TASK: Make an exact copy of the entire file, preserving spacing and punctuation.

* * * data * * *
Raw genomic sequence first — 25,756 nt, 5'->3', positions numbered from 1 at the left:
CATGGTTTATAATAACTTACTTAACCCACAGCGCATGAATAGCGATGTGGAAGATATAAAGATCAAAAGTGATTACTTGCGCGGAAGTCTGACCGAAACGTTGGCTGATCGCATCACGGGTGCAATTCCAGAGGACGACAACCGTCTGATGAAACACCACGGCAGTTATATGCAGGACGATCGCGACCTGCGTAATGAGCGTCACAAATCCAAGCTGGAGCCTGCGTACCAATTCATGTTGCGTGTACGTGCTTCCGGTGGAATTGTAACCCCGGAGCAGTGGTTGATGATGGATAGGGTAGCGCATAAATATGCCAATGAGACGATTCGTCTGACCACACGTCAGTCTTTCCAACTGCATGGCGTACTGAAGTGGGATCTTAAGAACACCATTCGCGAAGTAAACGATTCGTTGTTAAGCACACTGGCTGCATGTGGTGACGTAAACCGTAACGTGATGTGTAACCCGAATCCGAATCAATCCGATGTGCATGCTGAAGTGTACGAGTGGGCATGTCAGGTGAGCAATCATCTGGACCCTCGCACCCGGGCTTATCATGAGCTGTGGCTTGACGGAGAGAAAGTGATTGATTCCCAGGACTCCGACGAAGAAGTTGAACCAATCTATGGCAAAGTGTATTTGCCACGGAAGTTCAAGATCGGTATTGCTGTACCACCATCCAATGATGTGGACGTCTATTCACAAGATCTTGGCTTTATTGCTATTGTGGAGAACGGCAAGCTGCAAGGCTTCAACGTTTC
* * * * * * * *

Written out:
Raw genomic sequence first — 25,756 nt, 5'->3', positions numbered from 1 at the left:
CATGGTTTATAATAACTTACTTAACCCACAGCGCATGAATAGCGATGTGGAAGATATAAAGATCAAAAGTGATTACTTGCGCGGAAGTCTGACCGAAACGTTGGCTGATCGCATCACGGGTGCAATTCCAGAGGACGACAACCGTCTGATGAAACACCACGGCAGTTATATGCAGGACGATCGCGACCTGCGTAATGAGCGTCACAAATCCAAGCTGGAGCCTGCGTACCAATTCATGTTGCGTGTACGTGCTTCCGGTGGAATTGTAACCCCGGAGCAGTGGTTGATGATGGATAGGGTAGCGCATAAATATGCCAATGAGACGATTCGTCTGACCACACGTCAGTCTTTCCAACTGCATGGCGTACTGAAGTGGGATCTTAAGAACACCATTCGCGAAGTAAACGATTCGTTGTTAAGCACACTGGCTGCATGTGGTGACGTAAACCGTAACGTGATGTGTAACCCGAATCCGAATCAATCCGATGTGCATGCTGAAGTGTACGAGTGGGCATGTCAGGTGAGCAATCATCTGGACCCTCGCACCCGGGCTTATCATGAGCTGTGGCTTGACGGAGAGAAAGTGATTGATTCCCAGGACTCCGACGAAGAAGTTGAACCAATCTATGGCAAAGTGTATTTGCCACGGAAGTTCAAGATCGGTATTGCTGTACCACCATCCAATGATGTGGACGTCTATTCACAAGATCTTGGCTTTATTGCTATTGTGGAGAACGGCAAGCTGCAAGGCTTCAACGTTTC